In this week’s parsha we look at the value of speaking from the heart.
When the Mitteler Rebbe, Rabbi Dov Ber of Lubavitch, was a young child, an elder chossid once rebuked him, saying, “You’re only the way you are because of your father, Rabbi Schneur Zalman!”
The elder’s words affected young Dov Ber so profoundly, that he ran to his father in tears.
Surprisingly, Rabbi Schneur Zalman expressed gratitude to the chossid:
“Thank you for finally giving my child an education,” he told him. “Your genuine rebuke humbled him – thank you for teaching my child what it really means to be a chossid.”
What a powerful story! Here was the founder of Chabad Chassidism, Rabbi Schneur Zalman of Liadi–and yet he credited his own son’s education to this chossid who had criticized his child.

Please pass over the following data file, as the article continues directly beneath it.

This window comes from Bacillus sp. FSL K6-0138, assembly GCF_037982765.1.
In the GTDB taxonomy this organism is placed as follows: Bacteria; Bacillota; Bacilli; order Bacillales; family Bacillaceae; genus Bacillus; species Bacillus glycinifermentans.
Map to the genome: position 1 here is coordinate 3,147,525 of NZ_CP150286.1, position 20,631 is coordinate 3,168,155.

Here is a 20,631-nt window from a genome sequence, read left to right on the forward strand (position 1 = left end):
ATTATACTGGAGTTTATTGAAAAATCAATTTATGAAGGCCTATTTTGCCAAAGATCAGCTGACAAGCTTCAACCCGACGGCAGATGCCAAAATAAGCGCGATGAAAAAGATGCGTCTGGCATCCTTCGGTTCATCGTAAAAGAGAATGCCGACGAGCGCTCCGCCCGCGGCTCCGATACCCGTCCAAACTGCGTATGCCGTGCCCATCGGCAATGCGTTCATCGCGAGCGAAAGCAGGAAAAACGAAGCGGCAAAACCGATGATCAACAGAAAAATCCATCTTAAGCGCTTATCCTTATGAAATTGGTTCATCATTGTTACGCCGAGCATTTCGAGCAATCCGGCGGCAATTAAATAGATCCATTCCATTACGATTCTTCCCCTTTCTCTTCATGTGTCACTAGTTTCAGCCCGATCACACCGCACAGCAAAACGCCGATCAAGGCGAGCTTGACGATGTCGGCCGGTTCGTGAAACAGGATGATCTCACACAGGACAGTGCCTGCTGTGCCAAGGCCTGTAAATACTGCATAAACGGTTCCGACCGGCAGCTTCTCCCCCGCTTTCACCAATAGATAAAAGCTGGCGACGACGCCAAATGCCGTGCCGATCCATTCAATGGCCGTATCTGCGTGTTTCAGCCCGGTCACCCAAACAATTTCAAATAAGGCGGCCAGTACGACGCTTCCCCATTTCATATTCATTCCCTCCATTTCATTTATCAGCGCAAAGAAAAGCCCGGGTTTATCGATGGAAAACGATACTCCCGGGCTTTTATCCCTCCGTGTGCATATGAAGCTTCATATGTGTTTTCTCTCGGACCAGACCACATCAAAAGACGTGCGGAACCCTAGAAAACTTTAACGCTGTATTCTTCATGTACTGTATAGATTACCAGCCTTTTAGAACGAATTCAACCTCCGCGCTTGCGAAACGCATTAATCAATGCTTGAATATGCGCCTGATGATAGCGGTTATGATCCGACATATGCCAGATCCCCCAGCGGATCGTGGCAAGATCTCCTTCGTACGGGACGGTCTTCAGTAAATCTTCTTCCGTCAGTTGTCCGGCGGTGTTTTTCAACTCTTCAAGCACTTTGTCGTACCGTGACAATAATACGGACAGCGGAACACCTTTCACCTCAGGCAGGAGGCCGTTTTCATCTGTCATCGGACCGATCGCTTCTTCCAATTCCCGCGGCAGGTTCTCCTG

In truth, the chossid had the audacity to rebuke the son of his Rebbe, and yet, because his care for the child was so real, his understanding of the child’s needs so genuine–his reprimand was truly educational.
But what I think is most impressive is how the young child received the criticism: he didn’t lash back, he simply cried out of recognition of the truth.
Our sages tell us, “Words that come from the heart, enter the heart.” Indeed, young Dov Ber reacted in this way because the chossid reproved him out of love.
For me, this poignant story holds a double lesson: the ability to humbly accept constructive criticism and recognize that there is always room to grow, as well as the importance of communicating from the heart so as to ensure that the receiver perceives your words as an aid to his growth, rather than mere chastisement.
Let’s ensure that our words of critique always come from a genuine place so that those we seek to influence are truly inspired.